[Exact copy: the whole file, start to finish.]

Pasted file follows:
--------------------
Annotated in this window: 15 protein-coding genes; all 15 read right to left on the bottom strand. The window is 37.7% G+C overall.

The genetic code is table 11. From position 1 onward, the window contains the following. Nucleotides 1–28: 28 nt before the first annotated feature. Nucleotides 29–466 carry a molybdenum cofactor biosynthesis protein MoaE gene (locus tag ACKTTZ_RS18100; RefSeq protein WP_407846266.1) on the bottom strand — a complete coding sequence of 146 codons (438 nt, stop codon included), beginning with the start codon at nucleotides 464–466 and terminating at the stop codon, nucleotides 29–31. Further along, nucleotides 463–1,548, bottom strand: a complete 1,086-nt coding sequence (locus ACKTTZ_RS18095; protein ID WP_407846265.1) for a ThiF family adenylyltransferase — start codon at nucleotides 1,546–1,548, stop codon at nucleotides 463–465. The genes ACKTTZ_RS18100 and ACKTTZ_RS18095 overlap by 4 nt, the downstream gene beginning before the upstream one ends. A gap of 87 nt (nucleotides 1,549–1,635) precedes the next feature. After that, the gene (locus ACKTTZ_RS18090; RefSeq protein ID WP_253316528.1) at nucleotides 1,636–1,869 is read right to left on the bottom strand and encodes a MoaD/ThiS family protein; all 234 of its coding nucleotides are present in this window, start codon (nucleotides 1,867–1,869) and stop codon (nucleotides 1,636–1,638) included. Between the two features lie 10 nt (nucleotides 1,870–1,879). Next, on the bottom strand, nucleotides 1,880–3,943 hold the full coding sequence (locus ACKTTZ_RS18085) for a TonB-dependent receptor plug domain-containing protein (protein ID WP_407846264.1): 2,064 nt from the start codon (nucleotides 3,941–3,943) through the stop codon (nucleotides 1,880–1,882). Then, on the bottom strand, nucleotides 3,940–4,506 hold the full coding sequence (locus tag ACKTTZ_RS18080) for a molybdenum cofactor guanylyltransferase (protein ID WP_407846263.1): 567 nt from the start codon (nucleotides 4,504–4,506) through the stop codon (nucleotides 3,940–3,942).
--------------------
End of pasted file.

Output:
Annotated in this window: 15 protein-coding genes; all 15 read right to left on the bottom strand. The window is 37.7% G+C overall.

The genetic code is table 11. From position 1 onward, the window contains the following. Nucleotides 1–28: 28 nt before the first annotated feature. Nucleotides 29–466 carry a molybdenum cofactor biosynthesis protein MoaE gene (locus tag ACKTTZ_RS18100; RefSeq protein WP_407846266.1) on the bottom strand — a complete coding sequence of 146 codons (438 nt, stop codon included), beginning with the start codon at nucleotides 464–466 and terminating at the stop codon, nucleotides 29–31. Further along, nucleotides 463–1,548, bottom strand: a complete 1,086-nt coding sequence (locus ACKTTZ_RS18095; protein ID WP_407846265.1) for a ThiF family adenylyltransferase — start codon at nucleotides 1,546–1,548, stop codon at nucleotides 463–465. The genes ACKTTZ_RS18100 and ACKTTZ_RS18095 overlap by 4 nt, the downstream gene beginning before the upstream one ends. A gap of 87 nt (nucleotides 1,549–1,635) precedes the next feature. After that, the gene (locus ACKTTZ_RS18090; RefSeq protein ID WP_253316528.1) at nucleotides 1,636–1,869 is read right to left on the bottom strand and encodes a MoaD/ThiS family protein; all 234 of its coding nucleotides are present in this window, start codon (nucleotides 1,867–1,869) and stop codon (nucleotides 1,636–1,638) included. Between the two features lie 10 nt (nucleotides 1,870–1,879). Next, on the bottom strand, nucleotides 1,880–3,943 hold the full coding sequence (locus ACKTTZ_RS18085) for a TonB-dependent receptor plug domain-containing protein (protein ID WP_407846264.1): 2,064 nt from the start codon (nucleotides 3,941–3,943) through the stop codon (nucleotides 1,880–1,882). Then, on the bottom strand, nucleotides 3,940–4,506 hold the full coding sequence (locus tag ACKTTZ_RS18080) for a molybdenum cofactor guanylyltransferase (protein ID WP_407846263.1): 567 nt from the start codon (nucleotides 4,504–4,506) through the stop codon (nucleotides 3,940–3,942).